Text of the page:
Commuting safely around San Francisco and other parts of California can be challenging, especially for people who are traveling on foot. As most locals know, California has earned the distinction of being one of the most dangerous states for pedestrians. Sadly, a new report suggests that this pattern may continue in 2015, since California again led the country in fatal pedestrian accidents in 2014.
According to The Los Angeles Times, the Governors Highway Safety Association recently released the results of an assessment of 2014 traffic fatality data. The report shows that the national number of pedestrian fatalities stayed fairly consistent between 2013, when 4,735 lives were lost, and 2014. Here in California, the recorded number of deaths similarly failed to decrease from 2013 to 2014. The Times shares the following troubling statistics:
This is a high proportion of traffic fatalities that involve pedestrians. Alarmingly, it is more than twice the proportion that was recorded nationally during the same year, which was 11 percent.
The GHSA report identified several common factors in these pedestrian accidents. About 70 percent occurred at night, and about one-third of the adults involved in these accidents were intoxicated. The risk of fatalities also increased based on the speed that vehicles were traveling at when the accidents occurred.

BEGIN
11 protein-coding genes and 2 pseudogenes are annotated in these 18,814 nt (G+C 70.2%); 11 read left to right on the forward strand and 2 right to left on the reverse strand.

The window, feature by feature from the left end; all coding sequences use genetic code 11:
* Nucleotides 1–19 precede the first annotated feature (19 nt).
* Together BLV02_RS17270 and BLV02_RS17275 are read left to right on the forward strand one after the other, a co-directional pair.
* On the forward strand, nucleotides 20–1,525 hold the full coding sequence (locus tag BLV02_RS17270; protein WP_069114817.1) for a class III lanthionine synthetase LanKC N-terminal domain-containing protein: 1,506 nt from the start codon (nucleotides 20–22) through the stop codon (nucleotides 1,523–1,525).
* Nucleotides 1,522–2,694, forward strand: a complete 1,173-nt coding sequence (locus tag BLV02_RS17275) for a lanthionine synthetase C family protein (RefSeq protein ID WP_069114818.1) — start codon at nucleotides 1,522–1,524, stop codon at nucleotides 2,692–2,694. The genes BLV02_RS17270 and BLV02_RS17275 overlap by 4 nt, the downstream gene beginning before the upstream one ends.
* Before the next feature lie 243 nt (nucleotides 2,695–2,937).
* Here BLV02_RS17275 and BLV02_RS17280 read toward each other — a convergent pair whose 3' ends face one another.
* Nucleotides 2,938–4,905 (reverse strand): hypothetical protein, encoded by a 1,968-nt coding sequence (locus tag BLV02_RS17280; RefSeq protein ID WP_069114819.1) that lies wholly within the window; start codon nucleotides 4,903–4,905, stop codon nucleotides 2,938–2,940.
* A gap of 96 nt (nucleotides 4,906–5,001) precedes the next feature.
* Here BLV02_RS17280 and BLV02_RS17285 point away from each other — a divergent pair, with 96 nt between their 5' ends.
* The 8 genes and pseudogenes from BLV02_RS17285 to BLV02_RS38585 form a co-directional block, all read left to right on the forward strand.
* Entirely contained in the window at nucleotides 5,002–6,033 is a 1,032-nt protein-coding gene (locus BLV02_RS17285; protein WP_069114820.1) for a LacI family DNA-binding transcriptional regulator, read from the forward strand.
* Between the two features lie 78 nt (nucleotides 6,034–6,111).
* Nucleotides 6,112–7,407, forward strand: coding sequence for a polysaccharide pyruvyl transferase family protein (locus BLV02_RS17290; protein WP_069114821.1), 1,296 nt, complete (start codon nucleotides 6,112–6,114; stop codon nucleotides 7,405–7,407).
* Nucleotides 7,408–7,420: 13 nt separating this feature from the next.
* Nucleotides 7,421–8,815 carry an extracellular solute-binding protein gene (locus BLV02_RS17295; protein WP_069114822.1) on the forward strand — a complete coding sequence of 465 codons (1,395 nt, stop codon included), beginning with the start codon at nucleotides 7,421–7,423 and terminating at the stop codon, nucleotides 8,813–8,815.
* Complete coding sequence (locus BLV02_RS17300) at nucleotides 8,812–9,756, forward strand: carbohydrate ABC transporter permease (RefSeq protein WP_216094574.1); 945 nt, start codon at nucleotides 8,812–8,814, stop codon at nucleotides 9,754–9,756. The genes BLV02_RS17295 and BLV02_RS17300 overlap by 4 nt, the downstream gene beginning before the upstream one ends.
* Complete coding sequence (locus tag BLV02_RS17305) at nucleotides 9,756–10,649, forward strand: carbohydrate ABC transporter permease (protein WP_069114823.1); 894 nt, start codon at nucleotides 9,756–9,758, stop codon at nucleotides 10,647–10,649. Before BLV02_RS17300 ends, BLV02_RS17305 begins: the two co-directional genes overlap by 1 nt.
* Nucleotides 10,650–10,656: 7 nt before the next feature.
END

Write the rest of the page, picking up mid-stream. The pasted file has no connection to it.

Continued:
In some areas, pedestrian accidents may also occur due to other factors, such as dangerous road design. In San Francisco, for example, more than half of serious pedestrian accidents take place on a very small proportion of streets, according to The San Francisco Gate. About 60 percent of accidents that result in severe injury or death occur on just 5.2 percent of the city’s streets.
Local officials have considered various measures to reduce the rate of accidents on these apparently dangerous streets. Physical changes, such as wider sidewalks, could help prevent accidents. Authorities could also focus more on citing drivers for violations that frequently cause accidents, such as red light running and failure to yield.
Despite these efforts, critics worry that changes to improve safety may take too long to implement. Approval for traffic safety programs may be delayed if even a small proportion of authorities or members of the public don’t support a project. These delays may leave pedestrians exposed to needless danger.
Pedestrians who suffer harm after motorists violate traffic laws or otherwise act recklessly may have legal recourse. Injury victims may benefit from discussing their options and their rights with a pedestrian accident attorney.